We think that is about the extent of the market impact here. Neither bill looks likely to help with inflation much, considering the looooong lead time for constructing a semiconductor foundry and, despite politicians’ claims, the Inflation Reduction Act’s measures targeting energy prices won’t much affect supply and demand in the near term. Major chip producers were already implementing huge investments without the feds’ help, and additional outlays won’t bear fruit for many years—beyond stocks’ time horizon. Letting Medicare negotiate prescription drug prices could create some winners and losers in the Health Care sector, but with these changes in the pipeline for years, we suspect the impact is largely priced in at this point.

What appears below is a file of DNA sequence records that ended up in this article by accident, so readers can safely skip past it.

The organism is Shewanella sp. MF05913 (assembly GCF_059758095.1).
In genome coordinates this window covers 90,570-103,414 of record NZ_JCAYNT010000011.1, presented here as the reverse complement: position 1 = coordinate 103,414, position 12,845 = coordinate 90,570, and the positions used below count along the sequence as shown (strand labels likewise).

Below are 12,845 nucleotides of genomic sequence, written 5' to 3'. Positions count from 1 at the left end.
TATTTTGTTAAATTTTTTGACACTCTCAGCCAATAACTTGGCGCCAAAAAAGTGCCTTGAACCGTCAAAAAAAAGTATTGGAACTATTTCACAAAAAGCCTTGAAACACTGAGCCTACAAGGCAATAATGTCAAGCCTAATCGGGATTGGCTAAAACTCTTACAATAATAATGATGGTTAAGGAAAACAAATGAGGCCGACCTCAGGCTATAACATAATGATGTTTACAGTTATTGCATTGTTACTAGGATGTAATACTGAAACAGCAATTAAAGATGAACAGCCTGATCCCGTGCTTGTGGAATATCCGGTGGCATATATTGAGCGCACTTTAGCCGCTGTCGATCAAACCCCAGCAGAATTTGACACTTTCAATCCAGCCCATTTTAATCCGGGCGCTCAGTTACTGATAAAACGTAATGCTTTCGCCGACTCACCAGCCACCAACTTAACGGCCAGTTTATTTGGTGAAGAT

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*The content contained in this article represents only the opinions and viewpoints of the Fisher Investments editorial staff.